Back in October last year, I picked up some "Solarprint" paper from an educational supply house that was having a sale. For some weeks I thought about what to do with it, and eventually decided that the usual path of making contact prints or photograms with it was a bit too dull, and that I would build a camera and take photos with it. Now I am by no means the first person to do this - although the idea of producing cyanotype camera negatives is surprisingly recent. As far as I can tell, the first person to do it was photographer, John Beaver, in 1999 - over 150 years after the development of the chemistry ! More recently, blogger Nag on the Lake published a how-to for cardboard cameras in 2019. Meanwhile, Ray Christopher has been experimenting with using cyanotype paper as a medium-format negative. The cyanotype process chemistry is rather unusual in that is not particularly sensitive to visible light. It is most sensitive to UVA down to the visible spectrum. One of the s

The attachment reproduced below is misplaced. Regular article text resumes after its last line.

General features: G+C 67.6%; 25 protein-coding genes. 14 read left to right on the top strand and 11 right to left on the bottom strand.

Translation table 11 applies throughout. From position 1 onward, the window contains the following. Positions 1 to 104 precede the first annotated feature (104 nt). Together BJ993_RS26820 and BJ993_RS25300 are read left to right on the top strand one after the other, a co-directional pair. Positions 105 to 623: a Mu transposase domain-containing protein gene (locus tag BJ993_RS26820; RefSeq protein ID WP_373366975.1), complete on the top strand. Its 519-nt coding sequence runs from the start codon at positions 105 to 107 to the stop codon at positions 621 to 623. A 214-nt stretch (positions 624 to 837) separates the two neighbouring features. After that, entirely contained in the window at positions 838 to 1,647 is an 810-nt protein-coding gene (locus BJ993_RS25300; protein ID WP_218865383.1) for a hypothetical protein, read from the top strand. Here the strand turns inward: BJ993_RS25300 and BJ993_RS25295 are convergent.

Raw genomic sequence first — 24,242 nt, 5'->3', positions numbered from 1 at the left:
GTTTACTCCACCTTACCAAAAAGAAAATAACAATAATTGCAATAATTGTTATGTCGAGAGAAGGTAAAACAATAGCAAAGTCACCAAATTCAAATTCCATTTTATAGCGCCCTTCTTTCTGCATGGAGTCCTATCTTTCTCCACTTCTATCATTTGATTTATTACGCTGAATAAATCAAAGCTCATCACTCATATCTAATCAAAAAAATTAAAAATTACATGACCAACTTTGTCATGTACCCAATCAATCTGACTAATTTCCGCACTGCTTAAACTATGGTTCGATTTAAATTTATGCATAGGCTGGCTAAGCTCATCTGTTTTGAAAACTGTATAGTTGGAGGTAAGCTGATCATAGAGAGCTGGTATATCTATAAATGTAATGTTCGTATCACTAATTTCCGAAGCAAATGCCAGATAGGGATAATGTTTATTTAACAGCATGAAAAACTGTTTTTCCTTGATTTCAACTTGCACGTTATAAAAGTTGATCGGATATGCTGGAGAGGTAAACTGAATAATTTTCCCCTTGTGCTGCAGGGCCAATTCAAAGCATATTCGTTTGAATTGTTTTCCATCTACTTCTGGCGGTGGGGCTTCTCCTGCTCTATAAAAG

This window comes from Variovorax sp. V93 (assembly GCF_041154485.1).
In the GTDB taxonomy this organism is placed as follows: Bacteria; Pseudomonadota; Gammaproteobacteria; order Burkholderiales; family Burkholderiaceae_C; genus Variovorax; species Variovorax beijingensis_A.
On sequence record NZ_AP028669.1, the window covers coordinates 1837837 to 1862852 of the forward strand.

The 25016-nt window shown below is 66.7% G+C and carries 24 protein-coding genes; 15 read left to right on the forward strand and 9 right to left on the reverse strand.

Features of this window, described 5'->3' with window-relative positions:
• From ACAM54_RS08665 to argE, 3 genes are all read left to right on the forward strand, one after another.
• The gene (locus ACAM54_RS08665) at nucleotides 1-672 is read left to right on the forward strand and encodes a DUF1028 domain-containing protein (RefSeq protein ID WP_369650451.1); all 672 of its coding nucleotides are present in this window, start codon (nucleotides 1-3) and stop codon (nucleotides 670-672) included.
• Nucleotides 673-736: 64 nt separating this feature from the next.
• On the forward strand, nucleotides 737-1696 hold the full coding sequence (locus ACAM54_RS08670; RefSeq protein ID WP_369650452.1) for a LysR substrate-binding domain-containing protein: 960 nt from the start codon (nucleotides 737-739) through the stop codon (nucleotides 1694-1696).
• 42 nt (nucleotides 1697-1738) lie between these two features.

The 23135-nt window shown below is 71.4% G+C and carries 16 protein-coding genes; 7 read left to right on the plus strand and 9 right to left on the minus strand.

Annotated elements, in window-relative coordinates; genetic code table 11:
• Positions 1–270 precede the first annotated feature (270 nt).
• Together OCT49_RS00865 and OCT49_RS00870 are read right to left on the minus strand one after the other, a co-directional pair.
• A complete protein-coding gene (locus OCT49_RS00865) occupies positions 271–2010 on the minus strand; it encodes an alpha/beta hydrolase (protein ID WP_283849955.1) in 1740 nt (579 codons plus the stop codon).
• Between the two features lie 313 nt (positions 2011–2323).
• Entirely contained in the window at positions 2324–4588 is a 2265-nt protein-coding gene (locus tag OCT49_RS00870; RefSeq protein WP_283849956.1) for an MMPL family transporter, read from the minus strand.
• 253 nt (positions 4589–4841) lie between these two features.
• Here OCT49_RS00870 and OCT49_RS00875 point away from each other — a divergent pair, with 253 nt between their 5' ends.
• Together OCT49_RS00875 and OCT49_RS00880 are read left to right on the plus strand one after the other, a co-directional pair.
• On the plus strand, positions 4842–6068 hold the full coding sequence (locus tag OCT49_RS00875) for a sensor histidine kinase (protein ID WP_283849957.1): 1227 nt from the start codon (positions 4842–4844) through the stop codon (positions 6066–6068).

This is so much more interesting than what "Stupid Republican Candidate Said This Week," which is all our TV news has consisted of for about 3 months now. :( I didn't even know that Australia was having a lot of refugees come in.ReplyDelete
Crystal, that is a part of it - the actual numbers we are talking about are tiny, by comparison to the routinely processed refugee intake!ReplyDelete
Proportionally, we don't have a lot of refugees coming in, but like in all countries they are the target for lowest common denominator politics and media interestsReplyDelete
TT doing scaremongering, sensationalist drivel? Who'd have thought?ReplyDelete
In other news, water is wet.